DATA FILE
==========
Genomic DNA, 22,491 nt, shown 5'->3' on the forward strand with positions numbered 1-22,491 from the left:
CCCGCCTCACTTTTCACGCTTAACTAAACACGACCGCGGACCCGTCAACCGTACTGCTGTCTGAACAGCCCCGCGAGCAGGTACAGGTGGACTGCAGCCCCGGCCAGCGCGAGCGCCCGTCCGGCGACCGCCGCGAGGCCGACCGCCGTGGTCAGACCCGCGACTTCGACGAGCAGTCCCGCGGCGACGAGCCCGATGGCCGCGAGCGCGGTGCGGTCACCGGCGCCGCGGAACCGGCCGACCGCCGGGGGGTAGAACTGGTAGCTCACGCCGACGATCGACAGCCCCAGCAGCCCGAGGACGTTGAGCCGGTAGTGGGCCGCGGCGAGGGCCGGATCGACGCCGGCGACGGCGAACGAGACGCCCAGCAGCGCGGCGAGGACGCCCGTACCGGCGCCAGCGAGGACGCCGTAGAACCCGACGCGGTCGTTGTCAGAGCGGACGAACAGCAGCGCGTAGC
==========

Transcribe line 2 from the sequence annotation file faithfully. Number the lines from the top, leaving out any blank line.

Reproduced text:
CCCGCCTCACTTTTCACGCTTAACTAAACACGACCGCGGACCCGTCAACCGTACTGCTGTCTGAACAGCCCCGCGAGCAGGTACAGGTGGACTGCAGCCCCGGCCAGCGCGAGCGCCCGTCCGGCGACCGCCGCGAGGCCGACCGCCGTGGTCAGACCCGCGACTTCGACGAGCAGTCCCGCGGCGACGAGCCCGATGGCCGCGAGCGCGGTGCGGTCACCGGCGCCGCGGAACCGGCCGACCGCCGGGGGGTAGAACTGGTAGCTCACGCCGACGATCGACAGCCCCAGCAGCCCGAGGACGTTGAGCCGGTAGTGGGCCGCGGCGAGGGCCGGATCGACGCCGGCGACGGCGAACGAGACGCCCAGCAGCGCGGCGAGGACGCCCGTACCGGCGCCAGCGAGGACGCCGTAGAACCCGACGCGGTCGTTGTCAGAGCGGACGAACAGCAGCGCGTAGC